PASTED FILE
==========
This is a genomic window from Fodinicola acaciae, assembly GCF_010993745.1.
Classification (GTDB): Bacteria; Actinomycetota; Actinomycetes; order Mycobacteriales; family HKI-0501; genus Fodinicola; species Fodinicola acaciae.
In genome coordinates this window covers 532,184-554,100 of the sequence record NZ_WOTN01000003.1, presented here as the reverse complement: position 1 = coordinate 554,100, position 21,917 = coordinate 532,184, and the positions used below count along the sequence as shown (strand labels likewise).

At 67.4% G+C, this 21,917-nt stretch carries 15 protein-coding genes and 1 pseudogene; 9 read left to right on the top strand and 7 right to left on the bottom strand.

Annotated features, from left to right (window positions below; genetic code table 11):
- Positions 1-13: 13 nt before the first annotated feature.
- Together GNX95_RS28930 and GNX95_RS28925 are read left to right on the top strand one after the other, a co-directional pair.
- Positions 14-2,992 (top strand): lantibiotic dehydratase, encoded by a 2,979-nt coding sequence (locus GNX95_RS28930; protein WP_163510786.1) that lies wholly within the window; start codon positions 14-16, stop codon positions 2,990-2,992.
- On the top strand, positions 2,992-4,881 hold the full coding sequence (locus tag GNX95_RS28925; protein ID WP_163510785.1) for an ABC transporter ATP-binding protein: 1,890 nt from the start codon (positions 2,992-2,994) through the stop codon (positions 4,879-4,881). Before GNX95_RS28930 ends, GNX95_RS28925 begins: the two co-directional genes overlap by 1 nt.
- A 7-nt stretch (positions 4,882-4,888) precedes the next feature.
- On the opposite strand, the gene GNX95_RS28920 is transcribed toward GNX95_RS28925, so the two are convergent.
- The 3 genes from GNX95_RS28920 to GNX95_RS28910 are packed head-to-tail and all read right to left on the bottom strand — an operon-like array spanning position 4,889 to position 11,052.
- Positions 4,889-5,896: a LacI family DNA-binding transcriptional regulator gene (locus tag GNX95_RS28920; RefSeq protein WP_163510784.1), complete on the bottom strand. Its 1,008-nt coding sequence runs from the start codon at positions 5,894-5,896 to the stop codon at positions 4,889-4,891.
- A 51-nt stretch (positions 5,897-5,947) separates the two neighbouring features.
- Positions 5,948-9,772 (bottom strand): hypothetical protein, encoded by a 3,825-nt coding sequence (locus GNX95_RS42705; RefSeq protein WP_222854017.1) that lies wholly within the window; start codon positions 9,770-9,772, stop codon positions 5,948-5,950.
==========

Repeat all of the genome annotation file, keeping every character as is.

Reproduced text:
This is a genomic window from Fodinicola acaciae, assembly GCF_010993745.1.
Classification (GTDB): Bacteria; Actinomycetota; Actinomycetes; order Mycobacteriales; family HKI-0501; genus Fodinicola; species Fodinicola acaciae.
In genome coordinates this window covers 532,184-554,100 of the sequence record NZ_WOTN01000003.1, presented here as the reverse complement: position 1 = coordinate 554,100, position 21,917 = coordinate 532,184, and the positions used below count along the sequence as shown (strand labels likewise).

At 67.4% G+C, this 21,917-nt stretch carries 15 protein-coding genes and 1 pseudogene; 9 read left to right on the top strand and 7 right to left on the bottom strand.

Annotated features, from left to right (window positions below; genetic code table 11):
- Positions 1-13: 13 nt before the first annotated feature.
- Together GNX95_RS28930 and GNX95_RS28925 are read left to right on the top strand one after the other, a co-directional pair.
- Positions 14-2,992 (top strand): lantibiotic dehydratase, encoded by a 2,979-nt coding sequence (locus GNX95_RS28930; protein WP_163510786.1) that lies wholly within the window; start codon positions 14-16, stop codon positions 2,990-2,992.
- On the top strand, positions 2,992-4,881 hold the full coding sequence (locus tag GNX95_RS28925; protein ID WP_163510785.1) for an ABC transporter ATP-binding protein: 1,890 nt from the start codon (positions 2,992-2,994) through the stop codon (positions 4,879-4,881). Before GNX95_RS28930 ends, GNX95_RS28925 begins: the two co-directional genes overlap by 1 nt.
- A 7-nt stretch (positions 4,882-4,888) precedes the next feature.
- On the opposite strand, the gene GNX95_RS28920 is transcribed toward GNX95_RS28925, so the two are convergent.
- The 3 genes from GNX95_RS28920 to GNX95_RS28910 are packed head-to-tail and all read right to left on the bottom strand — an operon-like array spanning position 4,889 to position 11,052.
- Positions 4,889-5,896: a LacI family DNA-binding transcriptional regulator gene (locus tag GNX95_RS28920; RefSeq protein WP_163510784.1), complete on the bottom strand. Its 1,008-nt coding sequence runs from the start codon at positions 5,894-5,896 to the stop codon at positions 4,889-4,891.
- A 51-nt stretch (positions 5,897-5,947) separates the two neighbouring features.
- Positions 5,948-9,772 (bottom strand): hypothetical protein, encoded by a 3,825-nt coding sequence (locus GNX95_RS42705; RefSeq protein WP_222854017.1) that lies wholly within the window; start codon positions 9,770-9,772, stop codon positions 5,948-5,950.